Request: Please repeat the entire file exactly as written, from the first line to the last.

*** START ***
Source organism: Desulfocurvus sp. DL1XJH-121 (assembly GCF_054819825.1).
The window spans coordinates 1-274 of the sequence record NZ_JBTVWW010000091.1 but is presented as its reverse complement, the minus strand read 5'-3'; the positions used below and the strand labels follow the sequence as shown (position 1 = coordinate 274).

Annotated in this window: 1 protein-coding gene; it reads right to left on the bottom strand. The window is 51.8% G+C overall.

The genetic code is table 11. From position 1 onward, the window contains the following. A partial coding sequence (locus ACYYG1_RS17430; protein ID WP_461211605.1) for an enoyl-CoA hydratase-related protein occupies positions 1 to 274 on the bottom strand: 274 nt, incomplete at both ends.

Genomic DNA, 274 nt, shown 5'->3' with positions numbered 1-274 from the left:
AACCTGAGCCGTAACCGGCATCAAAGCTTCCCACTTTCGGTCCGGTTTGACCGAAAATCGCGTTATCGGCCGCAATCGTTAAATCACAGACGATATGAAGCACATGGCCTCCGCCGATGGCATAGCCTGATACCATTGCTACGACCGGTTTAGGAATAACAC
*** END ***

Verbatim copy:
Source organism: Desulfocurvus sp. DL1XJH-121 (assembly GCF_054819825.1).
The window spans coordinates 1-274 of the sequence record NZ_JBTVWW010000091.1 but is presented as its reverse complement, the minus strand read 5'-3'; the positions used below and the strand labels follow the sequence as shown (position 1 = coordinate 274).

Annotated in this window: 1 protein-coding gene; it reads right to left on the bottom strand. The window is 51.8% G+C overall.

The genetic code is table 11. From position 1 onward, the window contains the following. A partial coding sequence (locus ACYYG1_RS17430; protein ID WP_461211605.1) for an enoyl-CoA hydratase-related protein occupies positions 1 to 274 on the bottom strand: 274 nt, incomplete at both ends.

Genomic DNA, 274 nt, shown 5'->3' with positions numbered 1-274 from the left:
AACCTGAGCCGTAACCGGCATCAAAGCTTCCCACTTTCGGTCCGGTTTGACCGAAAATCGCGTTATCGGCCGCAATCGTTAAATCACAGACGATATGAAGCACATGGCCTCCGCCGATGGCATAGCCTGATACCATTGCTACGACCGGTTTAGGAATAACAC